A year ago RochesterSubway.com took you UP inside Rush Rhees Library at the University of Rochester. The views from that tower are spectacular – but it’s the 6,668 pounds of bronze bells inside that are truly awe inspiring.
The bells are actually part of a massive musical instrument called a Carillon. And now, if you’ve got experience playing a keyboard, you may have a shot to go to the top of Rush Rhees and play the carillon yourself. Doris Aman of the University of Rochester Carillon Society sent in the following one-time offer…
She’s a thing of beauty, don’t you think? Hundreds of thousands of square feet packed with mind-strengthening knowledge, all wrapped in 16 stories of brick and limestone, and capped off with 6,668 pounds of bronze bells. It’s the largest musical instrument in the city of Rochester, and also one of the top 50 research libraries in North America.
Proudly watching over the Eastman Quad , Rush Rhees Library at the University of Rochester seems to call out, “Come to me. Come to me and get your education on.” Personally, I’ve always wondered what the views are like from the top of that bell tower. What do you say we all climb up inside there and race to the top? Let’s go…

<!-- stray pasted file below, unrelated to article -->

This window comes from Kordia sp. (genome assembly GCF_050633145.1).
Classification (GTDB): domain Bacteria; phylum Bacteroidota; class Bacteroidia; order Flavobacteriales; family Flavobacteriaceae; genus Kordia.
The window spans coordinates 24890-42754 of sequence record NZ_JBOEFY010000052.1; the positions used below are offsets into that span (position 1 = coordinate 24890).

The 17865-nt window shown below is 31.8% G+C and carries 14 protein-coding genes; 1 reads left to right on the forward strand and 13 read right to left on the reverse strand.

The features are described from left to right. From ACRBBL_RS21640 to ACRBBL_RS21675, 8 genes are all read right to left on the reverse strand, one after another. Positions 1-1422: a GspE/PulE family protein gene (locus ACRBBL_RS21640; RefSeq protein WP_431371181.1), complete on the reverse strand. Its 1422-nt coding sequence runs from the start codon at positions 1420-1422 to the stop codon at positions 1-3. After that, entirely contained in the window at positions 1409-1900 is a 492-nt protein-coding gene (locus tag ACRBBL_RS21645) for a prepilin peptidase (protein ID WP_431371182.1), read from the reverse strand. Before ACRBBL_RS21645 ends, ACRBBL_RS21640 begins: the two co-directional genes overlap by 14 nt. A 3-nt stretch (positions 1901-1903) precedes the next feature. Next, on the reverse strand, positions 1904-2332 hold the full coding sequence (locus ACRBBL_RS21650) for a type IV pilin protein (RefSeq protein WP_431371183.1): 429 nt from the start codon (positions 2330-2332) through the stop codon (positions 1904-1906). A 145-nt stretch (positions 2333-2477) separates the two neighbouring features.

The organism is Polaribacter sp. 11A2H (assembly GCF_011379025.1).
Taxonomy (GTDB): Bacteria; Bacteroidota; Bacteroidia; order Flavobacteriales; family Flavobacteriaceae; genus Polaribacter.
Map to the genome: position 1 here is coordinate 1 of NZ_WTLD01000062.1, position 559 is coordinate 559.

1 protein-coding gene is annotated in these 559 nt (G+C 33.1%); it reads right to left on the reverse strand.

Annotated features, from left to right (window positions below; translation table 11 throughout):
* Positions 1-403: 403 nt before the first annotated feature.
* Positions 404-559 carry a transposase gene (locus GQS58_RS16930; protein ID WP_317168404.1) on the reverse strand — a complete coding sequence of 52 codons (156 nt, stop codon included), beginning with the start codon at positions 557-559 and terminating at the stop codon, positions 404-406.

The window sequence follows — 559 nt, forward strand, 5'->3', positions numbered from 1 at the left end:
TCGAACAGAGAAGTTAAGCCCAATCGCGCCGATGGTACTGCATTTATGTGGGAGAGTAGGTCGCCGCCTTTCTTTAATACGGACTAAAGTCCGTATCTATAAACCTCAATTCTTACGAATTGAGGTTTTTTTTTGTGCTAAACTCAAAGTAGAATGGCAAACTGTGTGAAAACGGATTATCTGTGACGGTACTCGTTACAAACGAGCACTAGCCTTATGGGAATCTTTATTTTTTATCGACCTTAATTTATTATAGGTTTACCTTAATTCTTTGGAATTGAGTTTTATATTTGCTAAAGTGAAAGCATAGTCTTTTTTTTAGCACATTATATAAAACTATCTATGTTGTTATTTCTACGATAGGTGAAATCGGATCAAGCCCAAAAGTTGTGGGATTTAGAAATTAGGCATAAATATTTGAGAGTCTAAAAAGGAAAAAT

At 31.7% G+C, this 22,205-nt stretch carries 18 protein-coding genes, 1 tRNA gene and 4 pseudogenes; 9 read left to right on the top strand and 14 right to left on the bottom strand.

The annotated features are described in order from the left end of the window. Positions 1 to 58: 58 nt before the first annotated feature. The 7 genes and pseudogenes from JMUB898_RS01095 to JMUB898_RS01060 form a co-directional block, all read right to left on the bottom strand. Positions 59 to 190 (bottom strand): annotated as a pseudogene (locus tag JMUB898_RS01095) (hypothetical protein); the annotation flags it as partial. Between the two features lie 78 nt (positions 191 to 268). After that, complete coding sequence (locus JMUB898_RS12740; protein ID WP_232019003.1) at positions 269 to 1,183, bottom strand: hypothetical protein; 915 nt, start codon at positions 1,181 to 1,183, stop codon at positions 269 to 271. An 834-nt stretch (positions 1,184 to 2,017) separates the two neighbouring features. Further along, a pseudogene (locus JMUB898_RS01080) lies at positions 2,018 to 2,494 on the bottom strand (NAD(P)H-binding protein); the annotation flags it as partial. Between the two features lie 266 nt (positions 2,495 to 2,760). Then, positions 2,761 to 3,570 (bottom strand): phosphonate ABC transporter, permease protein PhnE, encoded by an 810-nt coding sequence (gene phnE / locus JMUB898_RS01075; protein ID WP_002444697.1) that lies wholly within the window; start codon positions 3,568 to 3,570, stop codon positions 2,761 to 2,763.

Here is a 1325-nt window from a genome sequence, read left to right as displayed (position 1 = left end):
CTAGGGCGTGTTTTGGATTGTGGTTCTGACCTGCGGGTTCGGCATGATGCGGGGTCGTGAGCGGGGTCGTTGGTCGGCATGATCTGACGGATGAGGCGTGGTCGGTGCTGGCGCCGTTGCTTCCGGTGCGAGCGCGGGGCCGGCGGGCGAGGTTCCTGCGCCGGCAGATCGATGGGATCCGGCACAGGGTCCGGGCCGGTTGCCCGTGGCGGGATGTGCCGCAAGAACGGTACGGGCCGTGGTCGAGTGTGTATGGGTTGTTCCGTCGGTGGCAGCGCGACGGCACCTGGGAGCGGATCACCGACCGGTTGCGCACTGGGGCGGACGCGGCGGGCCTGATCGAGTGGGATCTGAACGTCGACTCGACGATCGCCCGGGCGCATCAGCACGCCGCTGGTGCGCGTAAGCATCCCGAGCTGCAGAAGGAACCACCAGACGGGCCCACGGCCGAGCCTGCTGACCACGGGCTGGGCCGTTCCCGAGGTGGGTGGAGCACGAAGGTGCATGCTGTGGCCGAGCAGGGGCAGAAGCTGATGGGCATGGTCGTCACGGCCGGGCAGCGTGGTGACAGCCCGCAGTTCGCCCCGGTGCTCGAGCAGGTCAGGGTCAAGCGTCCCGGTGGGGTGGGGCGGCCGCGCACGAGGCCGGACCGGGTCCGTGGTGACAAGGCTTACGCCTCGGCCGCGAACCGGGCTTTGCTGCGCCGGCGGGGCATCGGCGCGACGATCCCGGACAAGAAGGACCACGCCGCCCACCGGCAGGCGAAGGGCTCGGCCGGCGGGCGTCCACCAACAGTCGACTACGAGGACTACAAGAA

After the Erie Canal was rerouted south of downtown Rochester, the Rochester
Industrial & Rapid Transit Railway (the subway) was built in
its place as a link between the five different railroads and interurban trolley
lines that served the Rochester area. As the industrial landscape of Rochester
changed, and highways replaced the railroads, the Rochester subway gradually
became a relic of a bygone era. In 1956 the subway was abandoned and much of
its route was converted into Interstate 490 built to connect Rochester
with the New York State Thruway (I-90). Read more about the history of the Rochester Subway.
RochesterSubway.com exists to help spark
public dialogue around how we can better connect the neighborhoods of Rochester
NY, surrounding communities, and their cultural offerings. Rochesters
future is written in her past. Let's rediscover it.